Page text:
Daily Management Review

Australia Warns Indonesia that ISIS is Seeking to Set Up 'Distant Caliphate' in the Country


Australia Warns Indonesia that ISIS is Seeking to Set Up 'Distant Caliphate' in the Country
The Islamic State is seeking to establish a “distant caliphate” in Indonesia, “either directly or through surrogates”, believes the Australian attorney-general.
Isis “has identified Indonesia as a location of its ambitions”, said George Brandis, in comments that were made to the Australian media during high-level security meetings in Jakarta between Australian and Indonesian ministers and security officials.
 “Isis has ambitions to elevate its presence and level of activity in Indonesia, either directly or through surrogates,” he said.
“You’ve heard the expression the ‘distant caliphate’? Isis has a declared intention to establish caliphates beyond the Middle East, provincial caliphates in effect. It has identified Indonesia as a location of its ambitions,” added Brandis.
The countries – Australia and Indonesia, were “very vulnerable” to terrorism, particularly “Isis-inspired terrorism”, he warned in further remarks.  
Isis was not the major Islamist risk in Indonesia, despite comprising the larger part of the approximately 300 foreign fighters who have left the country for the middle east, said Greg Fealey, an expert in Islamism and Indonesian politics from the Australian National University.
 “I’m a bit skeptical, Most scholars looking at Isis in south-east Asia and particularly in Indonesia are not convinced that Isis has big plans for Indonesia,” Fealey told Guardian Australia.
“We’ve not seen Isis sending fighters back to Indonesia or Malaysia to undertake terrorist operations ... Nor has there been a statement from IS [Isis] centrally, indicating they would seek to establish a caliphate in south-east Asia or Indonesia,” Fealey added.
He said the small number of foreign fighters who returned to Indonesia had fought with al-Qaeda affiliate Jabhat al-Nusra.
“They do come back, within a year, and they are not interested in terrorism but are interested in using those skills to build an Islamic state,” according to Fealey.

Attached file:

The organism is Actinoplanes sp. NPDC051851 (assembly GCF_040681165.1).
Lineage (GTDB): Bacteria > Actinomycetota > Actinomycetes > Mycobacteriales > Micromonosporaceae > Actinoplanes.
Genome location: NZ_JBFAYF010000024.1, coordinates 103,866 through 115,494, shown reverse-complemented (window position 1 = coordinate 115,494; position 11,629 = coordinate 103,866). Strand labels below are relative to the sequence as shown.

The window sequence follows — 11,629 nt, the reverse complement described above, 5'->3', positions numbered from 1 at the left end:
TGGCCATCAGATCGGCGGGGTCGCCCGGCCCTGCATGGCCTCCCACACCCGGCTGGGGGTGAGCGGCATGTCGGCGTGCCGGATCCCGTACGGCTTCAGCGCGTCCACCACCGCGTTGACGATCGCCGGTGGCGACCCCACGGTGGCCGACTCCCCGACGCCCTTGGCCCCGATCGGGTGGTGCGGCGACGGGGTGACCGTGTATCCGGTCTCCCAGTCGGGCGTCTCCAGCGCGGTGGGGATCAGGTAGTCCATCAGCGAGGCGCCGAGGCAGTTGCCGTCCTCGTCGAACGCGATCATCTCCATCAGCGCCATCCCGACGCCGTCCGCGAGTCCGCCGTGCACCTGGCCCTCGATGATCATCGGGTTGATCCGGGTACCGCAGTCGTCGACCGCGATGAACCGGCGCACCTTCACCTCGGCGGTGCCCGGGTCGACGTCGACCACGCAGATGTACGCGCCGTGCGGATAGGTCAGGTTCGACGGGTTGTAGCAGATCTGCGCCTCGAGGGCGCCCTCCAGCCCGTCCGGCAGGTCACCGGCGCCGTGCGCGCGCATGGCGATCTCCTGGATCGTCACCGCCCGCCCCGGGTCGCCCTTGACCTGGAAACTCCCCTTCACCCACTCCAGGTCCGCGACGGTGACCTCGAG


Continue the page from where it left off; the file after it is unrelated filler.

Australia and Indonesia signed a memorandum of understanding on terrorism, among other agreements during a separate meeting between the defense and foreign ministers of the two countries that was held in Sydney.
The two countries could “work together to counter the virulent and violent message that is put out by Isis in the Middle East, particularly over social media,” said the Australian justice minister, Michael Keenan, by the sharing intelligence and policing resources.
The two governments identified cyber-security as a future area of co-operation, apart from foreign fighters.
The internet is “not necessarily changing patterns of recruitment but it is ensuring that Isis propaganda is reaching new audiences” said a report in October based on social media use among Indonesian Isis supporters that was undertaken and formulated by Jakarta-based Institute for Policy Analysis of Conflict (Ipac).
The main factor in prompting the decision to leave Indonesia for distant warzones however still remained the face-to-face recruitment style.
It was necessary to monitor the use of internet by Indonesians for extremist material, the report recommended, excluding convicted terrorists and prisoners from internet and mobile phone usage and the training of intelligence and police officers in cyber-security techniques.
Australia may be able to assist with more sophisticated online operations, like tracking the transfers of overseas funds, even as the Indonesian police are capable of monitoring internet and phone usage, Fealey noted.
 “Now that relations have gotten better there’s an element of wanting to ink deals like this, to drive home the point that we have a functional and mutually beneficial relationship,” Fealey said.

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